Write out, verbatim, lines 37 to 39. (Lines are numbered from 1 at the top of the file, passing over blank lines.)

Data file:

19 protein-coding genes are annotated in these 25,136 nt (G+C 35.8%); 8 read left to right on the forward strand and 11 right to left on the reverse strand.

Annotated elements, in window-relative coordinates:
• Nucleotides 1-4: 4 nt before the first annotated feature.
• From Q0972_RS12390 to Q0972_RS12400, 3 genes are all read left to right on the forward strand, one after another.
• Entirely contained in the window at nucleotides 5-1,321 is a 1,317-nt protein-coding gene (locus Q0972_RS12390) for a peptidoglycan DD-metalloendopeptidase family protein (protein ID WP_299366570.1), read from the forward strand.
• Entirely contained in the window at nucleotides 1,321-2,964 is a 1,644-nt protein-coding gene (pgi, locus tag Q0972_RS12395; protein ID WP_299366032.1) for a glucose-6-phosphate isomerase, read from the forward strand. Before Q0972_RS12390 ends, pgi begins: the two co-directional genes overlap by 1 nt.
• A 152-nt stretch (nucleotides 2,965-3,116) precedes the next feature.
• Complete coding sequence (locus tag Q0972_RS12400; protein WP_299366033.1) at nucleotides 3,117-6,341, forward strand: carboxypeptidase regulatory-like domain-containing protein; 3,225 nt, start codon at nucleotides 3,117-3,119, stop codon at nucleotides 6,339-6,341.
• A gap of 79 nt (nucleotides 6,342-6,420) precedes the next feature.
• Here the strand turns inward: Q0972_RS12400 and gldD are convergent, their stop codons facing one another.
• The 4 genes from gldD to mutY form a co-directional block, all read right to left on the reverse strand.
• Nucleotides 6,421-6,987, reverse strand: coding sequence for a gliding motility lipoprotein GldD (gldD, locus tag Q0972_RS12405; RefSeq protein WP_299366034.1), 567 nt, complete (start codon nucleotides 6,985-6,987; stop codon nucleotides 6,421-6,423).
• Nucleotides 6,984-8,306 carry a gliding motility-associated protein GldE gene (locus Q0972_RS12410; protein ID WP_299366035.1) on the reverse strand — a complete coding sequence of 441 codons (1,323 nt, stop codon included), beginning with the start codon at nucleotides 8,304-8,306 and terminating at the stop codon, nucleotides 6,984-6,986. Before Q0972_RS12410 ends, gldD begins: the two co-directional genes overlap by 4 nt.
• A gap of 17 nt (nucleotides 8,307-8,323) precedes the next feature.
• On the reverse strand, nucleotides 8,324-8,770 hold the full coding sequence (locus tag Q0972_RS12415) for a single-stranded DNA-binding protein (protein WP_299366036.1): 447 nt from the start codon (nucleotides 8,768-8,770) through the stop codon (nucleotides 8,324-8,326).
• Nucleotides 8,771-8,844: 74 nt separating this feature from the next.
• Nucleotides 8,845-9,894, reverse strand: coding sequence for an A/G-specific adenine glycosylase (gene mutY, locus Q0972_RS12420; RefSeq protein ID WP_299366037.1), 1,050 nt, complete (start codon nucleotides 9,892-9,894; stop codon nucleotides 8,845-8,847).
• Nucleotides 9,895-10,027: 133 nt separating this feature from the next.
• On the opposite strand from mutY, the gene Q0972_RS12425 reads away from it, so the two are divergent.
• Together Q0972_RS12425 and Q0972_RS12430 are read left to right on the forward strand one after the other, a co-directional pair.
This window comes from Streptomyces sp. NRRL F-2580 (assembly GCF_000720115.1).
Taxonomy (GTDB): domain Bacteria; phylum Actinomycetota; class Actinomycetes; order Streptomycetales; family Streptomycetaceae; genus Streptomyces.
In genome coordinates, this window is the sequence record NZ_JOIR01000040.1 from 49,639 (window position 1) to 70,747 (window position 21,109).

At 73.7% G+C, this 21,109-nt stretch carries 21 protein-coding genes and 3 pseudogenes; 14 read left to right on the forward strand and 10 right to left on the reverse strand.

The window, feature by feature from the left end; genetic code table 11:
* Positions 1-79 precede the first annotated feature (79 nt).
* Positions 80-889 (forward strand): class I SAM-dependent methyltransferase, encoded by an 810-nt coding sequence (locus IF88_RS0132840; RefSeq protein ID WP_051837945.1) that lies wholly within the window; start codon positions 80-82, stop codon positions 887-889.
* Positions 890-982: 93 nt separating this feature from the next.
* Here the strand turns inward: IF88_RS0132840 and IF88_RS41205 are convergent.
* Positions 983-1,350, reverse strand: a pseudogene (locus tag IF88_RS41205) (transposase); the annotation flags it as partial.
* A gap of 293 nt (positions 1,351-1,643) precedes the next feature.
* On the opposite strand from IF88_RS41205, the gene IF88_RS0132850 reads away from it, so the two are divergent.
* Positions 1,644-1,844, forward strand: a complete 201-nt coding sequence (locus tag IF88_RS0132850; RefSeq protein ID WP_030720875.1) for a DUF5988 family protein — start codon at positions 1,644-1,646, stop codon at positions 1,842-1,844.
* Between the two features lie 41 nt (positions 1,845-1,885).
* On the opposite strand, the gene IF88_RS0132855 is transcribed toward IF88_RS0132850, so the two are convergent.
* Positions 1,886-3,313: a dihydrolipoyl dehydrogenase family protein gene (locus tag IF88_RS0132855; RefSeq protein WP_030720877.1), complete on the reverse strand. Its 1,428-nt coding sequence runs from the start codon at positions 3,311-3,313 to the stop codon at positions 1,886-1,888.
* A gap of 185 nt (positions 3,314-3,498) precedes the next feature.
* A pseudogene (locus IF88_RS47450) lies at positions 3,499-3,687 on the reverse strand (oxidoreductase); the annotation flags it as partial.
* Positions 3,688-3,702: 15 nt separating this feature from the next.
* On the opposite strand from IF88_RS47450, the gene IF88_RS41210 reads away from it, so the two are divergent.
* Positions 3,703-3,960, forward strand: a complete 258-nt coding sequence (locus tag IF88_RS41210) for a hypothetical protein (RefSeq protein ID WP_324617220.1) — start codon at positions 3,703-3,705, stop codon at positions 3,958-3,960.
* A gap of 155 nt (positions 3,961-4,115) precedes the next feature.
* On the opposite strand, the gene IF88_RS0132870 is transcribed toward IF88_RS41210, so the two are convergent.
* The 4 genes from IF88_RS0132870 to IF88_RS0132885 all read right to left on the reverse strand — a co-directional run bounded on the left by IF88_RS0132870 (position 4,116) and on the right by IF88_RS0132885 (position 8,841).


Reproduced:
* A gap of 185 nt (positions 3,314-3,498) precedes the next feature.
* A pseudogene (locus IF88_RS47450) lies at positions 3,499-3,687 on the reverse strand (oxidoreductase); the annotation flags it as partial.
* Positions 3,688-3,702: 15 nt separating this feature from the next.